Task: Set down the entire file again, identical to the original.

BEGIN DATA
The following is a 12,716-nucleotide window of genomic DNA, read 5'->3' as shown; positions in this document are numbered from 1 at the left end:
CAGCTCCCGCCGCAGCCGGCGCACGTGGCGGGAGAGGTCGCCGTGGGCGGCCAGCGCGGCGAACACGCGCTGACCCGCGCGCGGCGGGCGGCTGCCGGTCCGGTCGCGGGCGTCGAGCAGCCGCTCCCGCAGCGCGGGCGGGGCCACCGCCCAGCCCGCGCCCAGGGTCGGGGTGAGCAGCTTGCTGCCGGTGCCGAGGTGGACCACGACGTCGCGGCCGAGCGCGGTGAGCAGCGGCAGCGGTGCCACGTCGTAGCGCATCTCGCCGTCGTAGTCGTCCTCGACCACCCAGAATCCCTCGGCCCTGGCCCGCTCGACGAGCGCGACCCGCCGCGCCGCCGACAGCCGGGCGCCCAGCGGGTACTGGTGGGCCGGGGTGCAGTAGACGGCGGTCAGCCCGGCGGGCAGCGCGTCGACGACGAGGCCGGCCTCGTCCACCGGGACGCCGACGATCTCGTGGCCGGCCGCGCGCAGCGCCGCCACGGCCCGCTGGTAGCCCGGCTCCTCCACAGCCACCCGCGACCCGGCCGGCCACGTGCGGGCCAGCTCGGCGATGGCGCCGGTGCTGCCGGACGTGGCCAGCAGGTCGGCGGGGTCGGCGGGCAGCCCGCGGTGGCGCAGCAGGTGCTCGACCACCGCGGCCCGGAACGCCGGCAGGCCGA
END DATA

The following is a 12,716-nucleotide window of genomic DNA, read 5'->3' as shown; positions in this document are numbered from 1 at the left end:
CAGCTCCCGCCGCAGCCGGCGCACGTGGCGGGAGAGGTCGCCGTGGGCGGCCAGCGCGGCGAACACGCGCTGACCCGCGCGCGGCGGGCGGCTGCCGGTCCGGTCGCGGGCGTCGAGCAGCCGCTCCCGCAGCGCGGGCGGGGCCACCGCCCAGCCCGCGCCCAGGGTCGGGGTGAGCAGCTTGCTGCCGGTGCCGAGGTGGACCACGACGTCGCGGCCGAGCGCGGTGAGCAGCGGCAGCGGTGCCACGTCGTAGCGCATCTCGCCGTCGTAGTCGTCCTCGACCACCCAGAATCCCTCGGCCCTGGCCCGCTCGACGAGCGCGACCCGCCGCGCCGCCGACAGCCGGGCGCCCAGCGGGTACTGGTGGGCCGGGGTGCAGTAGACGGCGGTCAGCCCGGCGGGCAGCGCGTCGACGACGAGGCCGGCCTCGTCCACCGGGACGCCGACGATCTCGTGGCCGGCCGCGCGCAGCGCCGCCACGGCCCGCTGGTAGCCCGGCTCCTCCACAGCCACCCGCGACCCGGCCGGCCACGTGCGGGCCAGCTCGGCGATGGCGCCGGTGCTGCCGGACGTGGCCAGCAGGTCGGCGGGGTCGGCGGGCAGCCCGCGGTGGCGCAGCAGGTGCTCGACCACCGCGGCCCGGAACGCCGGCAGGCCGA